Now again referring to FIGS. 8–10, the retainer ring is emplaced by a retainer ring applicator 102. The applicator 102 comprises an outer sleeve 104, an inner core 106, and internal spring 108 which biases the outer sleeve 104 with respect to the inner core 106. The retainer ring 14 is positioned over the inner core 106. Preferably, the retainer ring 14 is of a split ring type which enables the retainer ring to hug the core 106. A core contacting flange 112 is formed on the distal end of the inner core 106 and is sized to mate with the particular shape of the hub 10. The core contacting flange 112 may simply be an arcuate shaped member which fits over the hub, and substantially conforms to the upper features of the hub which may include a concentric groove or slot 113. FIG. 8 illustrates the retainer ring applicator 102 inserted through the opening 93 in the press bracket 88 and placed in engagement with the hub 10. In order to emplace the retainer ring, the outer sleeve 104 is depressed, causing the distal edge of the outer sleeve 104 to contact the retainer ring 14. As shown in FIG. 9, the outer sleeve 104 is then fully depressed to cause the retainer ring to slip into the gap between the hub and the disk clamp. FIG. 10 shows the retainer ring 14 in place, and the outer sleeve 104 moved back to its normally unengaged position.

FIGS. 8–10 also illustrate the manner in which the disk clamp 12 is secured within the clamp engaging segments 92. As shown, each of the segments 92 includes a wedge shaped protrusion 114 which mates with the peripheral groove 31 formed on the disk clamp. The protrusions 114 may be continuous around the entire peripheries of their corresponding clamp engaging segments 92.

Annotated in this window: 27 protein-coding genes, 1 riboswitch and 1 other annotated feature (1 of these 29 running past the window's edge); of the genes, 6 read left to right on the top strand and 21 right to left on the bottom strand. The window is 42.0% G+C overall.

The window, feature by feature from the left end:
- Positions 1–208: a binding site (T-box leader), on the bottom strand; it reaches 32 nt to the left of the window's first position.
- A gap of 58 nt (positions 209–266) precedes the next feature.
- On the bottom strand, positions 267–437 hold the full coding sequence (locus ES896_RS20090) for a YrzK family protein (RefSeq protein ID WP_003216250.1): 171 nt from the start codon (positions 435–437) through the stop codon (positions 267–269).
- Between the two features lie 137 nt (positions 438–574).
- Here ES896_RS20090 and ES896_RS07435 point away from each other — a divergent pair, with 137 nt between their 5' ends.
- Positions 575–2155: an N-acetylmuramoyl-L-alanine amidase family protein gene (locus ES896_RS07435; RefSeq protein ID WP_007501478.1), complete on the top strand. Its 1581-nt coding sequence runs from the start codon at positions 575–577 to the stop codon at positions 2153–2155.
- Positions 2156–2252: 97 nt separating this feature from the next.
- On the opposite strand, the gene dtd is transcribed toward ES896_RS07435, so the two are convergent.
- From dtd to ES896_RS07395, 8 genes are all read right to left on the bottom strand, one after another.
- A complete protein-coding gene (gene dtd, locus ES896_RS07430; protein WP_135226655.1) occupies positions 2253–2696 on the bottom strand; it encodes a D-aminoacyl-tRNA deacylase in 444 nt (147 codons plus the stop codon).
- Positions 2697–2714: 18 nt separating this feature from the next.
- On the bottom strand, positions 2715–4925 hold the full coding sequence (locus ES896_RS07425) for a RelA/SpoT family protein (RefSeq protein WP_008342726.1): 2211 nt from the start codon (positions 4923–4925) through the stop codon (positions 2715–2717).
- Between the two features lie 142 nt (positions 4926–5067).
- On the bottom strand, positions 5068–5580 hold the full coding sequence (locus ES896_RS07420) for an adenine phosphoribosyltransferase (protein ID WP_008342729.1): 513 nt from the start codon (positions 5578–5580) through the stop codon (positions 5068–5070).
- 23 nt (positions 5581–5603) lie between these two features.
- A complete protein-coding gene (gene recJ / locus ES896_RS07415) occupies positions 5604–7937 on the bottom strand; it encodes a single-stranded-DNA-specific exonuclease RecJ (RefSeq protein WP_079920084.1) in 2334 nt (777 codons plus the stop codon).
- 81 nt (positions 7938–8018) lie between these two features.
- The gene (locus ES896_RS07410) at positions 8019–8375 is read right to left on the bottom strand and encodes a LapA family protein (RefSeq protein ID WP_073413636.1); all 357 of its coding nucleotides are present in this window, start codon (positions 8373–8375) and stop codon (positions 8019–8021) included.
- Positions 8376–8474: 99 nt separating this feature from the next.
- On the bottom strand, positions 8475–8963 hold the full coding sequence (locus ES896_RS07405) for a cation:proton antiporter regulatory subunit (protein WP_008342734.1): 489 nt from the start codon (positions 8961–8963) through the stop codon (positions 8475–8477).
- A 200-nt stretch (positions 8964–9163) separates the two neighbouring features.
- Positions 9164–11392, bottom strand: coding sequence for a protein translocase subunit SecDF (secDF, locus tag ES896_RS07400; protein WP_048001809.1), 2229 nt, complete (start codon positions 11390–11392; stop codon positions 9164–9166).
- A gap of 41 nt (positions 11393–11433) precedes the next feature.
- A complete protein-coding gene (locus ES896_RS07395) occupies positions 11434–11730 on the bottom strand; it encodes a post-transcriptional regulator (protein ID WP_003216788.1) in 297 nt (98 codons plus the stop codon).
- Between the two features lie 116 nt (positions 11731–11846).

Now referring to FIG. 11, a second embodiment of the preloading device of this invention is illustrated. This second embodiment may also be referred to as an automated preloading device 130, which is conducive for use within an automated assembly line process, such as disk drive assembly or rework. The components of this second embodiment shown in FIG. 11 include a press table 132 which has an opening formed therein for receiving a press template 136, and press assembly 138 to deflect the clamp and emplace the retainer ring. The press table 132 may be positioned at a desired height and location within a production facility which assembles or reworks a disk drive. The press assembly 138 has a press adapter frame 140 which houses the component which emplaces the retainer ring, and also supports the component which places a load upon the disk clamp 12.

Referring also now to FIGS. 12 and 13, a retainer ring applicator group 142 is disposed within the adapter frame 140. A clamp press member 144 attaches to the distal end of the frame 140. The press assembly 138 is lowered in alignment with the disk clamp, and a predetermined amount of force is applied to deflect the clamp. The press assembly 138 may be lowered by means of an overhead gantry, (not shown), or some other positioning device which is also able to apply the predetermined amount of force for deflecting the clamp. Various control members may be incorporated within the press assembly to ensure that the desired amount of force is applied to deflect the clamp. For example, known stress and strain measuring devices such as strain gauges and the like may be attached to the disk clamp in order to measure deflection, and thus the amount of force applied. Clamp press member 144 serves the same function as the clamp press member 90 in the first embodiment.